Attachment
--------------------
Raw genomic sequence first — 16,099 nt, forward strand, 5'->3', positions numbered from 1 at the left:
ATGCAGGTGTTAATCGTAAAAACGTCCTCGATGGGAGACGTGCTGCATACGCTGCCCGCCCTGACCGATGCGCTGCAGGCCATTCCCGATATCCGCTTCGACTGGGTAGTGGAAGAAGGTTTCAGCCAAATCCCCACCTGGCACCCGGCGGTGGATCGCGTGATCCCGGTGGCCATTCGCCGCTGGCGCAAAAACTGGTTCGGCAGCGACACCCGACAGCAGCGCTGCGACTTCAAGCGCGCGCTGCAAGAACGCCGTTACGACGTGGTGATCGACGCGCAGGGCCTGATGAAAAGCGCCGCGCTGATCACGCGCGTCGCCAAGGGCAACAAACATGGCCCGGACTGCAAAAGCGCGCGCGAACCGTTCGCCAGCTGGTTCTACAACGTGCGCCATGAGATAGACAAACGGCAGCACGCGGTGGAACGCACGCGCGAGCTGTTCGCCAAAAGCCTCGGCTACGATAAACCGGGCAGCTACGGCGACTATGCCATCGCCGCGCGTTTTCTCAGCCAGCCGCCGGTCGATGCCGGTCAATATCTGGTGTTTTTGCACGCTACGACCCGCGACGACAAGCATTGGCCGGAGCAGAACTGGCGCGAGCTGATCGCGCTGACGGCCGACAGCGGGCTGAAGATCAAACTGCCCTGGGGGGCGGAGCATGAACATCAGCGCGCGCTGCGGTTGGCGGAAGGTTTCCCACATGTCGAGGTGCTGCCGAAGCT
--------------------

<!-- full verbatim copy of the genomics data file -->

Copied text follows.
Raw genomic sequence first — 16,099 nt, forward strand, 5'->3', positions numbered from 1 at the left:
ATGCAGGTGTTAATCGTAAAAACGTCCTCGATGGGAGACGTGCTGCATACGCTGCCCGCCCTGACCGATGCGCTGCAGGCCATTCCCGATATCCGCTTCGACTGGGTAGTGGAAGAAGGTTTCAGCCAAATCCCCACCTGGCACCCGGCGGTGGATCGCGTGATCCCGGTGGCCATTCGCCGCTGGCGCAAAAACTGGTTCGGCAGCGACACCCGACAGCAGCGCTGCGACTTCAAGCGCGCGCTGCAAGAACGCCGTTACGACGTGGTGATCGACGCGCAGGGCCTGATGAAAAGCGCCGCGCTGATCACGCGCGTCGCCAAGGGCAACAAACATGGCCCGGACTGCAAAAGCGCGCGCGAACCGTTCGCCAGCTGGTTCTACAACGTGCGCCATGAGATAGACAAACGGCAGCACGCGGTGGAACGCACGCGCGAGCTGTTCGCCAAAAGCCTCGGCTACGATAAACCGGGCAGCTACGGCGACTATGCCATCGCCGCGCGTTTTCTCAGCCAGCCGCCGGTCGATGCCGGTCAATATCTGGTGTTTTTGCACGCTACGACCCGCGACGACAAGCATTGGCCGGAGCAGAACTGGCGCGAGCTGATCGCGCTGACGGCCGACAGCGGGCTGAAGATCAAACTGCCCTGGGGGGCGGAGCATGAACATCAGCGCGCGCTGCGGTTGGCGGAAGGTTTCCCACATGTCGAGGTGCTGCCGAAGCT